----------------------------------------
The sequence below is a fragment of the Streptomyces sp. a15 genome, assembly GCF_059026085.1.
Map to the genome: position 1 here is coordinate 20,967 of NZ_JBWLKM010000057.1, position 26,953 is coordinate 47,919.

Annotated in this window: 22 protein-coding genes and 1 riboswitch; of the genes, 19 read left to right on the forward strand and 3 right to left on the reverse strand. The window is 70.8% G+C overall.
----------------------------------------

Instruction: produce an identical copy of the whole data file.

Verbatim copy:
The sequence below is a fragment of the Streptomyces sp. a15 genome, assembly GCF_059026085.1.
Map to the genome: position 1 here is coordinate 20,967 of NZ_JBWLKM010000057.1, position 26,953 is coordinate 47,919.

Annotated in this window: 22 protein-coding genes and 1 riboswitch; of the genes, 19 read left to right on the forward strand and 3 right to left on the reverse strand. The window is 70.8% G+C overall.